In Bengaluru, often called India’s “Silicon Valley”, the campuses of tech firms wear a deserted look. As daily Covid cases continue to surge – with the figure hovering around 15,000 – the IT industry has once again opted for the hybrid work model. Nearly 70 per cent of the workforce is working from home.
Signdesk.com, a software provider, that assists businesses in digitising and automating the documentation process, is now operating with 30 per cent staff physically at the premises.
Abhishek Saseedran, CEO, Signdesk.com, says, “In Bengaluru, we have three offices. We have operations in all metros as well. If you look at the overall employee, we would be running at 30-40 percent capacity.”
It was only in December that the big IT firms – like TCS and Tech Mahindra – had asked employees to come back to the office.
While some call ‘Work From Home’ a relief, others find the lack of human interaction dispiriting.
Dileep Adiga, Head, Finance, Signdesk.com, “You don’t get to interact with colleagues. All the calls and meetings are online. There is no human interaction. Only when you meet people, you get new ideas. WFH has made it difficult for all of us.”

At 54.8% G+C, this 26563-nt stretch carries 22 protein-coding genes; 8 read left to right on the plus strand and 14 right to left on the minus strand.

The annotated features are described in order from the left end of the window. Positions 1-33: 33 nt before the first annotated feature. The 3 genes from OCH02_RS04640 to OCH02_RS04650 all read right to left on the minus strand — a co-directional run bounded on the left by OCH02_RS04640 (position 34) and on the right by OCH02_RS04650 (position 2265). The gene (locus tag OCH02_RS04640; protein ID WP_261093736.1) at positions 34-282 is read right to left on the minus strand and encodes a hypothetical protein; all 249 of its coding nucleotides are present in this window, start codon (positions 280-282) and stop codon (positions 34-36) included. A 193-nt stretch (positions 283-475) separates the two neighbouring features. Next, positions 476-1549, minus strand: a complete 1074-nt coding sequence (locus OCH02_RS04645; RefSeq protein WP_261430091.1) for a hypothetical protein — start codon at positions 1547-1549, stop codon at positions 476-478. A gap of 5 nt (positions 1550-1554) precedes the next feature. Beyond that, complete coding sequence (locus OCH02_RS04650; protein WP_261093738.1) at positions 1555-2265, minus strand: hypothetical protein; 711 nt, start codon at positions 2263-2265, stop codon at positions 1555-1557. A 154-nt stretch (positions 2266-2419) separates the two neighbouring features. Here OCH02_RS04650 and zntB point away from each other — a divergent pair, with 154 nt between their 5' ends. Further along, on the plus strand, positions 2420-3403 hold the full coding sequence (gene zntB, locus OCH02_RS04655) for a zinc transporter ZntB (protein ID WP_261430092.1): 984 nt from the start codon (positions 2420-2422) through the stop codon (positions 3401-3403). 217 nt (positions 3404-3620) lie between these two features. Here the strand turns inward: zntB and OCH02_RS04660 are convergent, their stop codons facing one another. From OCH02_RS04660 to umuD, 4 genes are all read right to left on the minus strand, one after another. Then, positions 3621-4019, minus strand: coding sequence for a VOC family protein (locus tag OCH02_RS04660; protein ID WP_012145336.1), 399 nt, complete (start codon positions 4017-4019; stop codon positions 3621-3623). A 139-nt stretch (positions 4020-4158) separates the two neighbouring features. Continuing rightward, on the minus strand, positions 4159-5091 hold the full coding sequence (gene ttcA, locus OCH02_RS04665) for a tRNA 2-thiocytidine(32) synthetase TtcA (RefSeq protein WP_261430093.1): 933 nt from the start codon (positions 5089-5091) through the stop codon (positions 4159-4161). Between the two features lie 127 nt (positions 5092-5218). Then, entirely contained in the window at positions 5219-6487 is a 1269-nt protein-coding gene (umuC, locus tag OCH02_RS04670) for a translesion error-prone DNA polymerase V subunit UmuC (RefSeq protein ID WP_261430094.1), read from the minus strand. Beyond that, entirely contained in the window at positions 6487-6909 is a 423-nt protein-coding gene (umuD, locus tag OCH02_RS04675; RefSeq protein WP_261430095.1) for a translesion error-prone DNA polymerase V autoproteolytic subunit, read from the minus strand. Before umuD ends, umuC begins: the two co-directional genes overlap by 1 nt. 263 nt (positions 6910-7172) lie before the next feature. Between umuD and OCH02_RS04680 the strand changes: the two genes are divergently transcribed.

In a statement, NASSCOM has said, “The industry remains optimistic about continued demand for its services and solutions and is fully prepared to continue uninterrupted operations in a hybrid environment.”
Botman is a Bengaluru-based cyber security startup – it has just four employees working in the office. The co-founder feels the hybrid model has hit operations.
Raja TN, Co-Founder, Botman, “Especially if you are a start-up, if you are a small team where collaborations are required, the decision has to be made faster. We are a small team taking huge responsibilities. Sometimes I feel it is not very productive to work from home.”
For many employees with young children at home, WFH has proven to be a boon, while some say it is bogging them down without human interaction.
What remains to be seen is if the remote work culture will be the future beyond the pandemic.